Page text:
A New Farrakhan?

In the wake of the Sept. 11 tragedies, the U.S. media has focused much attention on Islamic people of foreign descent. But what about the "home-grown" variety—the Nation of Islam? What's been happening in the organization of Malcolm X, Muhammad Ali, and Louis Farrakhan?

In recent years, the Nation of Islam has drawn closer to mainstream Islam. For example, in February 2000, at the Nation of Islam's annual Savior's Day celebration, Imam Wallace D. Mohammed of the Muslim American Society joined Farrakhan on the stage and the two men warmly embraced after Farrakhan declared, "We bear witness that there is no prophet after the prophet Mohammed!"

With that statement Farrakhan rejected the theology that had defined the Nation of Islam under Elijah Muhammad and Farrakhan himself. Wallace Mohammed's presence at the celebration—along with Sayyid Sayeed, secretary-general of the Islamic Society of North America, 4 million members strong and the major group for immigrant Muslims—indicates a willingness of mainstream Islamic organizations to accept Farrakhan's efforts to move closer to orthodox Islam. But two years later the question remains as to whether rank-and-file members of the Nation of Islam are looking to follow Farrakhan in his move to orthodox Islam.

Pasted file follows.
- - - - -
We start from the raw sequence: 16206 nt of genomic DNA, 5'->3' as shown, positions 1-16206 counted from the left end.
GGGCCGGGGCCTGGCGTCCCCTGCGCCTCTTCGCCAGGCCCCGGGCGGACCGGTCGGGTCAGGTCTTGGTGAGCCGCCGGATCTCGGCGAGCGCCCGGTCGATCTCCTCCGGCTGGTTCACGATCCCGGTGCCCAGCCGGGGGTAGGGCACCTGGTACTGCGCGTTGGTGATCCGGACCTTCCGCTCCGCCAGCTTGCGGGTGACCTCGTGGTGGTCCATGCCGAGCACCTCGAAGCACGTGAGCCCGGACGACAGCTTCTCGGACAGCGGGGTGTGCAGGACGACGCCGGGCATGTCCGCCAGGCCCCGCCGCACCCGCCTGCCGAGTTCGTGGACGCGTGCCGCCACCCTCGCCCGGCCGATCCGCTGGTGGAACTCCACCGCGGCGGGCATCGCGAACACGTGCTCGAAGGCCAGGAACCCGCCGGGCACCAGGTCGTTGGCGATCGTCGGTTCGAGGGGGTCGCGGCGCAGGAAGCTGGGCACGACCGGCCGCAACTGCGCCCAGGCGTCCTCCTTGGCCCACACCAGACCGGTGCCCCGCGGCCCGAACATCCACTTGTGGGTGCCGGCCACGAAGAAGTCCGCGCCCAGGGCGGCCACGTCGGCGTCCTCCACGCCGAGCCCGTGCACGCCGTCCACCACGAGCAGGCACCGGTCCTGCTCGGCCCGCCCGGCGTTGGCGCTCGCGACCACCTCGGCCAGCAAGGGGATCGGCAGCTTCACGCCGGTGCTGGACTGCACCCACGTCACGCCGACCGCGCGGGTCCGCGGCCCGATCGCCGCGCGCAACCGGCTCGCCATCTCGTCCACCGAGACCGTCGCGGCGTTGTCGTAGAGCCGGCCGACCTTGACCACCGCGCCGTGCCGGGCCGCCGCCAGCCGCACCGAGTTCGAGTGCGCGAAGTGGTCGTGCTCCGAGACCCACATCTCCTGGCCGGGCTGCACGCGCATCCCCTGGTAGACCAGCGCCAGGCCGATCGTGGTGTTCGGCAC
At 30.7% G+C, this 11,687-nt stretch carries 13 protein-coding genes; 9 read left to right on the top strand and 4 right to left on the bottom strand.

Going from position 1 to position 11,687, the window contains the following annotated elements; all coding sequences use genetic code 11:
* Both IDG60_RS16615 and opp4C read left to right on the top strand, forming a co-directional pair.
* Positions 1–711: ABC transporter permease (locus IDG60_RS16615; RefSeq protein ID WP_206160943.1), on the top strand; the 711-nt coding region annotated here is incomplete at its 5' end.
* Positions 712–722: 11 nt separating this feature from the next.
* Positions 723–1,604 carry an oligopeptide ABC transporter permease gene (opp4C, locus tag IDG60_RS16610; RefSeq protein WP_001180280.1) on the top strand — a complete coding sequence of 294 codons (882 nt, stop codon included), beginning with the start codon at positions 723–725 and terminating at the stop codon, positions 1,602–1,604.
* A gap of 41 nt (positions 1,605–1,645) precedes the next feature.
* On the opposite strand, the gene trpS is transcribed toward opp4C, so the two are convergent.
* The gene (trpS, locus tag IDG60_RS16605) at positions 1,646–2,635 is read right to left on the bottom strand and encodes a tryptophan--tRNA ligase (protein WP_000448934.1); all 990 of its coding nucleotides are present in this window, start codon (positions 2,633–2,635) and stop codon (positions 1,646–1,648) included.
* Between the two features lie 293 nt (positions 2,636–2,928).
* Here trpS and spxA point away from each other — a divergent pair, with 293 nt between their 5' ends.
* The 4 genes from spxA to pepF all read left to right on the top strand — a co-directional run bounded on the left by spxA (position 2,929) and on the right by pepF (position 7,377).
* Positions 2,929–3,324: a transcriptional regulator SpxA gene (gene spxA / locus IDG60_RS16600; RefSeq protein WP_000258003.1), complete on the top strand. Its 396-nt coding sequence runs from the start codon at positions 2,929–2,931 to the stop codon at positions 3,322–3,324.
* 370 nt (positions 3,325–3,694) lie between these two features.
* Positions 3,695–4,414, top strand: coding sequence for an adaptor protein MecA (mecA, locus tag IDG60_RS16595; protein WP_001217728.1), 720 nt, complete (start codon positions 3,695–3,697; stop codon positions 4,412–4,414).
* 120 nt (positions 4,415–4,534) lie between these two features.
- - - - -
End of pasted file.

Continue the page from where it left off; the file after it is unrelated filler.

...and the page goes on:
A study by the American Muslim Council indicates that blacks make up one half of all Muslims in the United States and are the fastest growing segment. But these growing numbers of African American Muslims are increasingly adherents to orthodox Islam, not the theology of the Nation of Islam—and many of them are made even more wary by the Nation's history.

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Sojourners Magazine May-June 2002
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